Damp and dismal day as both Sarsfields and Tipperary fail to live up to expectations

It was a weekend when Tipperary hurling took a double whammy. If Portlaoise was disappointing then Semple Stadium was downright dismal. While Sarsfields were out-battled by Kilcormac, Tipperary were over-run by the Banner men.

It was a weekend when Tipperary hurling took a double whammy. If Portlaoise was disappointing then Semple Stadium was downright dismal. While Sarsfields were out-battled by Kilcormac, Tipperary were over-run by the Banner men.

Only Our Lady’s Templemore kept the home fires burning with a spirited replay win over Ardscoil Ris in the Harty; they now face Dungarvan Colleges in the decider at Tipp town on Sunday week.

So much for the betting odds on the Sarsfields game! As if irked by being on offer at 5\1 the Offaly champs decided to shred the script and pen their own. By contrast Sarsfields seemed to believe the hype and played like a team expecting to win rather than one prepared to get down and dirty in the cause. In a year of real opportunity this represents a missed chance by Sarsfields.

It’s as well to remind ourselves every now and again that hurling is as much about the physical battle as a test of skill. The best teams can combine both. The skill factor is never in doubt with Sarsfields; theirs is a team laced with high-calibre stickmen.

However, their battling abilities are at times brought into question. It happened a few years ago in a Munster final against De Le Salle and it’s a question that cropped up again last Saturday.

The contrast between the two sets of followers at Portlaoise was instructive. The Offaly contingent heavily outnumbered their rivals. Besides they were colourful and vocal and passionate. In a sense they embodied all that is precious about the GAA’s parochial basis. This was a rural community driven by a shared desire and their team reflected that togetherness.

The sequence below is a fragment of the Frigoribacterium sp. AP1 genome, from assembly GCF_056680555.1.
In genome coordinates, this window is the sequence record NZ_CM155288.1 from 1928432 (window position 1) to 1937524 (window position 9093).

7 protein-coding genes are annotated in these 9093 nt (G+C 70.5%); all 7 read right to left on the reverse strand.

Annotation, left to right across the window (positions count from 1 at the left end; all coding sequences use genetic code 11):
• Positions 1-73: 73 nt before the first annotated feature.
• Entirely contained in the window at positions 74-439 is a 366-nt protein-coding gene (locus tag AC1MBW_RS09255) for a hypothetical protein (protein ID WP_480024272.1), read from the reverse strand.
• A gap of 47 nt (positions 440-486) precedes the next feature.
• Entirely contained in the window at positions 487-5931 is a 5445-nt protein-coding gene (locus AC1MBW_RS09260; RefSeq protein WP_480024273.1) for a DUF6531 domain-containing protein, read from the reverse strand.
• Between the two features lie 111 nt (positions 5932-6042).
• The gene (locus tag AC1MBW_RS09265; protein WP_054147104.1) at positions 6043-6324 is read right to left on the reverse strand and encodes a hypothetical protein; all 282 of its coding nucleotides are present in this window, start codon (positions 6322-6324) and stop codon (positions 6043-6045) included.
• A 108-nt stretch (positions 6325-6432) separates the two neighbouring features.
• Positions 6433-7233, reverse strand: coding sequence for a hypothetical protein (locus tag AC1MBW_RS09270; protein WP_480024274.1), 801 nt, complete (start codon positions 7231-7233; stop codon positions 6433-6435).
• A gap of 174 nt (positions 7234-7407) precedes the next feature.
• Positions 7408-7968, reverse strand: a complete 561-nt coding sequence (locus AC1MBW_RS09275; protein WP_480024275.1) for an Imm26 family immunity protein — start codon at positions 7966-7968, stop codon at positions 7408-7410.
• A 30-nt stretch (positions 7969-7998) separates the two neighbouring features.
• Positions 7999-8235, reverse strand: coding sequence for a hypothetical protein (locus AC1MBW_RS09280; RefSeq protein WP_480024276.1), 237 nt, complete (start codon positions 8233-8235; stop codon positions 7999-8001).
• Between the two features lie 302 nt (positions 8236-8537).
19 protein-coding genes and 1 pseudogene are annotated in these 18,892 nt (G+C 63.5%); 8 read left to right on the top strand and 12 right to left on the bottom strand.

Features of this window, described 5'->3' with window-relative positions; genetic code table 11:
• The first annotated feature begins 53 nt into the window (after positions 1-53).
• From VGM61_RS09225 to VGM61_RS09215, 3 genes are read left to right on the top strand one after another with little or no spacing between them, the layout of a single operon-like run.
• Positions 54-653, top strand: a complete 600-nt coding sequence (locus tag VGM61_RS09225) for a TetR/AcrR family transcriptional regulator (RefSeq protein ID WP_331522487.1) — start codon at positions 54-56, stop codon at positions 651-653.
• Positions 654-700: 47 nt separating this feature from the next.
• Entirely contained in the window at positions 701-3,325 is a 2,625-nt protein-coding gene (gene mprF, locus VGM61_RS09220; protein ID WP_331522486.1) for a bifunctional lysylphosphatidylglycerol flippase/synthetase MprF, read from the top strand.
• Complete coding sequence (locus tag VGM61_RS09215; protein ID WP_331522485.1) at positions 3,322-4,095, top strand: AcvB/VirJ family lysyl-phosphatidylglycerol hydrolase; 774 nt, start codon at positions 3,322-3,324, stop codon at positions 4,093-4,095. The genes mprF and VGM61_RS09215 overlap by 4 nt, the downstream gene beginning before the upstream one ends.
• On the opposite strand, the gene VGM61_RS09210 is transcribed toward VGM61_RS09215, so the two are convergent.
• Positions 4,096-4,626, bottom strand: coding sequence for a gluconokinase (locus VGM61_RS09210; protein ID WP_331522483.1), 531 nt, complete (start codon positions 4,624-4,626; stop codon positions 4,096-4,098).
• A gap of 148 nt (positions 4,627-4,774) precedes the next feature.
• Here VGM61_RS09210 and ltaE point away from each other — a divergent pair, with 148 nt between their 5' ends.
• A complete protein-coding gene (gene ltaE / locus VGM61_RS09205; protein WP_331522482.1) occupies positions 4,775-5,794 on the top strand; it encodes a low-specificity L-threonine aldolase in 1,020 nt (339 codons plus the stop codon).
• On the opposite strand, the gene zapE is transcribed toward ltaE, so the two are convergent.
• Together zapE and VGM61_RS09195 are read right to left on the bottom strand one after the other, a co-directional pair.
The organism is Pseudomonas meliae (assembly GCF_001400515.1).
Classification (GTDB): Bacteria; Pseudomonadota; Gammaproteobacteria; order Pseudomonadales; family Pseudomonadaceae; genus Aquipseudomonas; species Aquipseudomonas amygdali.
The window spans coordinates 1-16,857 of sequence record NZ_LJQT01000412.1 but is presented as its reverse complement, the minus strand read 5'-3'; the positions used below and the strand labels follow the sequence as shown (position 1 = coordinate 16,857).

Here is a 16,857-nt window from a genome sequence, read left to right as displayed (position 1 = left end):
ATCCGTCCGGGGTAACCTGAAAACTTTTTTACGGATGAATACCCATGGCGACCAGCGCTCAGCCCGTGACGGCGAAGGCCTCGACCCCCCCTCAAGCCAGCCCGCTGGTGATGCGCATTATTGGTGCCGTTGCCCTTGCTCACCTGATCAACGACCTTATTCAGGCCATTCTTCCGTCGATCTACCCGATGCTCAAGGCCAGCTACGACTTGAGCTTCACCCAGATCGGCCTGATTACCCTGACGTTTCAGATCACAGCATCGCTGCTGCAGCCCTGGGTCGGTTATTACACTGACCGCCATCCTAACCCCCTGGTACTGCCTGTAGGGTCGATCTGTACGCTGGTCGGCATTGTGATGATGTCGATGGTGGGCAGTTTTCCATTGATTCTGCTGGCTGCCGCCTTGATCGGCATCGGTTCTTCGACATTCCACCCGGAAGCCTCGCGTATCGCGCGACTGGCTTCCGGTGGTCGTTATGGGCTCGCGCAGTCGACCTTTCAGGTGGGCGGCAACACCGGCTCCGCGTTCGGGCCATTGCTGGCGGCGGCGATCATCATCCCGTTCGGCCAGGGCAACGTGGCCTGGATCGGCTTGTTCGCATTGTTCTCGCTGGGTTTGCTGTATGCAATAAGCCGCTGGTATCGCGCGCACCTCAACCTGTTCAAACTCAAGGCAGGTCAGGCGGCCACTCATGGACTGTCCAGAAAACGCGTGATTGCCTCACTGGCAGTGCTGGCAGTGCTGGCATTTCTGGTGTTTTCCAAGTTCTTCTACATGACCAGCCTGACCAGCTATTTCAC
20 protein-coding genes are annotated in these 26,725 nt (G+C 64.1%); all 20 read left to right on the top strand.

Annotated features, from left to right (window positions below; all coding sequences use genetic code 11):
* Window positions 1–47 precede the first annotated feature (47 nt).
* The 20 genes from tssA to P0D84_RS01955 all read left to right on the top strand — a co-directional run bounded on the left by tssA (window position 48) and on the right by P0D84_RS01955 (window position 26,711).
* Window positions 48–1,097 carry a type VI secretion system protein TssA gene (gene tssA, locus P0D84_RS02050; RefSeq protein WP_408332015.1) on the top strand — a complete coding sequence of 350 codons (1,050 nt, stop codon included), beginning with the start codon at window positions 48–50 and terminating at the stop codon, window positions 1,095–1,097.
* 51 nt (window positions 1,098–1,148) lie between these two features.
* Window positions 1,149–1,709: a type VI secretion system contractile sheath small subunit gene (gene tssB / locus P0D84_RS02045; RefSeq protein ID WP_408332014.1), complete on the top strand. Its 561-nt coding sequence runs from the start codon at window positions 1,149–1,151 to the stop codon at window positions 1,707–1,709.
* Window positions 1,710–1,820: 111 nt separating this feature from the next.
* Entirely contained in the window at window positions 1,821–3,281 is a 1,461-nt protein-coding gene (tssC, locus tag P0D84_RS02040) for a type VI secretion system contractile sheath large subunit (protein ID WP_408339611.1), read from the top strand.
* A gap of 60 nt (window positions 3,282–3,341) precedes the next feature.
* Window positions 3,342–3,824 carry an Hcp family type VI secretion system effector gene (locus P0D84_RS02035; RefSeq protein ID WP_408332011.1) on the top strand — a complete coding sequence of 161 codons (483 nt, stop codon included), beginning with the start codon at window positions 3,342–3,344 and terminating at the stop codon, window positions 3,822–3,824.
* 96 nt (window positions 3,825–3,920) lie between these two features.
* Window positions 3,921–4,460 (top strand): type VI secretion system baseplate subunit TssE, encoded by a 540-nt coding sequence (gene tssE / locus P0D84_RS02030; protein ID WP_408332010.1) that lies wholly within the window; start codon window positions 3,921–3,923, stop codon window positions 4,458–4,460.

By contrast Sarsfields display a more urbane personality. They like to decorate their game with open play and flashy scores. Dermot Crowe referred to it as parlour-house hurling and I think I know what he means.

So when it came to the battle lines Kilcormac-Killoughey brought a tenacity that stymied Sarsfields more expressive game. The Offaly men were more persistent, more dogged, more bullish in close quarters.

If there was a loose ball to be claimed they hunted and hounded in packs. Too often Sarsfields were bullied out of possession and without the ball you can have all the skill in the world but to no avail.

When Sarsfields look back on this tie it will be with feelings of deep regret. Approaching the end of a very tight opening half they appeared to grab the initiative. They were just a point adrift when Aidan McCormack flashed over a superb equaliser from near the sideline.

Then Pa Bourke announced his presence: he fielded overhead and from behind his marker before planting a low shot across the goalie and into the corner. It seemed like a game-changer in a tight contest but unfortunately the lead didn’t survive the few minutes remaining before half time.

Kilcormac’s retaliation was instant. Brian Leonard drove a huge free between the sticks and then Dan Currams dribbled in a goal which left them one-up at break time.

But it was in the second half that Kilcormac really put their mark on this game. In the ten minutes after resuming they outscored Sarsfields by five points to one. It was now crisis time for the Tipperary champions.